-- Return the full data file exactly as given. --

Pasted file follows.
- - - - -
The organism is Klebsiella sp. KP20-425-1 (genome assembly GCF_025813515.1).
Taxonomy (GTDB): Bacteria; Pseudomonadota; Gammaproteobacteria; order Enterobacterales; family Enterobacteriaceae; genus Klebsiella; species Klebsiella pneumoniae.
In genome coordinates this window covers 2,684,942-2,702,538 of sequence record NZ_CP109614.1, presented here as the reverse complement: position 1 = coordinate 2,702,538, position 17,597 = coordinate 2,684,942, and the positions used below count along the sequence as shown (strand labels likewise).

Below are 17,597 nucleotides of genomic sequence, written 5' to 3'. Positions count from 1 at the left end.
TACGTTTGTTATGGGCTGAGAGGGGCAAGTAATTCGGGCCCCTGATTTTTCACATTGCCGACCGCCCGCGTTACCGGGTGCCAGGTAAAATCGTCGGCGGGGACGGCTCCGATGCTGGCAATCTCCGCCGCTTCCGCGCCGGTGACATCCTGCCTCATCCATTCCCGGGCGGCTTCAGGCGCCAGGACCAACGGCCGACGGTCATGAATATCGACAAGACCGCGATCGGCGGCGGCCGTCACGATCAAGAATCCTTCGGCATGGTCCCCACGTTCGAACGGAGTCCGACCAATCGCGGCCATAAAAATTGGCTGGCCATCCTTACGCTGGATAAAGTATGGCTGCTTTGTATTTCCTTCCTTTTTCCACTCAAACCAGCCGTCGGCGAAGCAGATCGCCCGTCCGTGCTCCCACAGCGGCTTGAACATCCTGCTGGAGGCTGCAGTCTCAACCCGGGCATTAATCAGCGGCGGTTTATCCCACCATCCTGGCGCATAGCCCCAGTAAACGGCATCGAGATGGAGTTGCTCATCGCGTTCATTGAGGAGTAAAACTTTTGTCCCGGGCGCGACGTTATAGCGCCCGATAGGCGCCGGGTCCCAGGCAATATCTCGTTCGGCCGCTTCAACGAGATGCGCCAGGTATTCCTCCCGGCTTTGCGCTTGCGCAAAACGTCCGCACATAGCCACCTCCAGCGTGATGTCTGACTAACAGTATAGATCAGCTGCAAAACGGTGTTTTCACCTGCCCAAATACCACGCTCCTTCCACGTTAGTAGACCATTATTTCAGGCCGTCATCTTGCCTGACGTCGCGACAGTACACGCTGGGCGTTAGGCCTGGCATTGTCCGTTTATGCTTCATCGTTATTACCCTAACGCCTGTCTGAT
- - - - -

The organism is Klebsiella sp. KP20-425-1 (genome assembly GCF_025813515.1).
Taxonomy (GTDB): Bacteria; Pseudomonadota; Gammaproteobacteria; order Enterobacterales; family Enterobacteriaceae; genus Klebsiella; species Klebsiella pneumoniae.
In genome coordinates this window covers 2,684,942-2,702,538 of sequence record NZ_CP109614.1, presented here as the reverse complement: position 1 = coordinate 2,702,538, position 17,597 = coordinate 2,684,942, and the positions used below count along the sequence as shown (strand labels likewise).

Below are 17,597 nucleotides of genomic sequence, written 5' to 3'. Positions count from 1 at the left end.
TACGTTTGTTATGGGCTGAGAGGGGCAAGTAATTCGGGCCCCTGATTTTTCACATTGCCGACCGCCCGCGTTACCGGGTGCCAGGTAAAATCGTCGGCGGGGACGGCTCCGATGCTGGCAATCTCCGCCGCTTCCGCGCCGGTGACATCCTGCCTCATCCATTCCCGGGCGGCTTCAGGCGCCAGGACCAACGGCCGACGGTCATGAATATCGACAAGACCGCGATCGGCGGCGGCCGTCACGATCAAGAATCCTTCGGCATGGTCCCCACGTTCGAACGGAGTCCGACCAATCGCGGCCATAAAAATTGGCTGGCCATCCTTACGCTGGATAAAGTATGGCTGCTTTGTATTTCCTTCCTTTTTCCACTCAAACCAGCCGTCGGCGAAGCAGATCGCCCGTCCGTGCTCCCACAGCGGCTTGAACATCCTGCTGGAGGCTGCAGTCTCAACCCGGGCATTAATCAGCGGCGGTTTATCCCACCATCCTGGCGCATAGCCCCAGTAAACGGCATCGAGATGGAGTTGCTCATCGCGTTCATTGAGGAGTAAAACTTTTGTCCCGGGCGCGACGTTATAGCGCCCGATAGGCGCCGGGTCCCAGGCAATATCTCGTTCGGCCGCTTCAACGAGATGCGCCAGGTATTCCTCCCGGCTTTGCGCTTGCGCAAAACGTCCGCACATAGCCACCTCCAGCGTGATGTCTGACTAACAGTATAGATCAGCTGCAAAACGGTGTTTTCACCTGCCCAAATACCACGCTCCTTCCACGTTAGTAGACCATTATTTCAGGCCGTCATCTTGCCTGACGTCGCGACAGTACACGCTGGGCGTTAGGCCTGGCATTGTCCGTTTATGCTTCATCGTTATTACCCTAACGCCTGTCTGAT